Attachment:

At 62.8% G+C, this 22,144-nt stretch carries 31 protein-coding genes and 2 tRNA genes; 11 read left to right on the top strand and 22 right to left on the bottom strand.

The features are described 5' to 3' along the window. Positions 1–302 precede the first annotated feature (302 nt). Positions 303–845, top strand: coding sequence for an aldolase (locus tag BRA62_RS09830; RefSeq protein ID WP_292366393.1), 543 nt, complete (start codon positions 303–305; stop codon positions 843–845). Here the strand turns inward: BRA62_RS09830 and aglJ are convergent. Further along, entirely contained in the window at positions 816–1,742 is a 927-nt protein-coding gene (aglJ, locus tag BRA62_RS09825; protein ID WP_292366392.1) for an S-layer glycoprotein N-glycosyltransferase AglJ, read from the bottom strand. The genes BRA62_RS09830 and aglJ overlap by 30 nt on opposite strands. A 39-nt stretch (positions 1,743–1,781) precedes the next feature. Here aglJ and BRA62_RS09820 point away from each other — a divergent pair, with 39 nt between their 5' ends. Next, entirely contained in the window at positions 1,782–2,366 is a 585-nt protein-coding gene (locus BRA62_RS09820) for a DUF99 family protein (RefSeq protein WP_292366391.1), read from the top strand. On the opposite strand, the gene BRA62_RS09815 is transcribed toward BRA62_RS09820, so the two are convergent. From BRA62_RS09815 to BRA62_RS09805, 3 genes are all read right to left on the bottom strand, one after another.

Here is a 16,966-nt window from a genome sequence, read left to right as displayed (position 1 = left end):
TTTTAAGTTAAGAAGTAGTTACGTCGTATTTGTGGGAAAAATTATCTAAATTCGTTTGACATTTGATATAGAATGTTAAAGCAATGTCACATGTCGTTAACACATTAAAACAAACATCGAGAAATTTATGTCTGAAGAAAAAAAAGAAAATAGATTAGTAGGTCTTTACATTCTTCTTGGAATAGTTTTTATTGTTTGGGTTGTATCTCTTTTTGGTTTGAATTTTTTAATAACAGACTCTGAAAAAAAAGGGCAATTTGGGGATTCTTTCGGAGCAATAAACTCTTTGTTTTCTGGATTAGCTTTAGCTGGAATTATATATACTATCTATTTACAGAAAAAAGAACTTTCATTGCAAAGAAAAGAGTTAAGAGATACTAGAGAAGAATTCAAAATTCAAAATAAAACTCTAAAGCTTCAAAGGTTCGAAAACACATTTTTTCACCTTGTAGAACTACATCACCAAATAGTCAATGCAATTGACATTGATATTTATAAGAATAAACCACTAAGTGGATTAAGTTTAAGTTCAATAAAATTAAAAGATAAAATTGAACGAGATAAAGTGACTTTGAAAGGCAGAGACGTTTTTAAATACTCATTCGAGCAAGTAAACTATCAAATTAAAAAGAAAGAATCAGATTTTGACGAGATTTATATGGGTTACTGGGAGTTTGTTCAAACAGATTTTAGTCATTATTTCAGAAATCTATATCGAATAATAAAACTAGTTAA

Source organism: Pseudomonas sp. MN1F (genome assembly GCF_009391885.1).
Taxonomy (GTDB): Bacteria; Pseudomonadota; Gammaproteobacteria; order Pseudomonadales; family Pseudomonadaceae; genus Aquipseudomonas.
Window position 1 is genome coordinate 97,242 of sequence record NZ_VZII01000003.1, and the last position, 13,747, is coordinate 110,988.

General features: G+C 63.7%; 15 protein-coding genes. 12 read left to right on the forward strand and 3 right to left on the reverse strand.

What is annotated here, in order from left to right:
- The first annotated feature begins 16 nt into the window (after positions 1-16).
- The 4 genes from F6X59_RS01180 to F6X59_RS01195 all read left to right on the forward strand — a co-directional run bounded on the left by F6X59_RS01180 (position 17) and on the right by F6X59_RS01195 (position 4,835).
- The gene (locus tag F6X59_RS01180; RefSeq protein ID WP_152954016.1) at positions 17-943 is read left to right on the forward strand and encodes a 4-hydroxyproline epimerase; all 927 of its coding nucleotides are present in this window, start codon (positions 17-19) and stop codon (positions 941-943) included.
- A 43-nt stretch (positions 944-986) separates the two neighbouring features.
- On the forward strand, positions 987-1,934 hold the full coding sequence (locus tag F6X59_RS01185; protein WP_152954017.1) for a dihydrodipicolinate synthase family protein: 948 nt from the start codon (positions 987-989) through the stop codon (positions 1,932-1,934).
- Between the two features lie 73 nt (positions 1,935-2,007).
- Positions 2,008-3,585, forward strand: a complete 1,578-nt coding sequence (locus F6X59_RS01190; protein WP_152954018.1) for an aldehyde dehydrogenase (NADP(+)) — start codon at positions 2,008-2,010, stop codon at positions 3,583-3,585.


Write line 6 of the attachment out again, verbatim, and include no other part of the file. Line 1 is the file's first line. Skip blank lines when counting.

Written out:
Taxonomy (GTDB): Bacteria; Pseudomonadota; Gammaproteobacteria; order Pseudomonadales; family Pseudomonadaceae; genus Aquipseudomonas.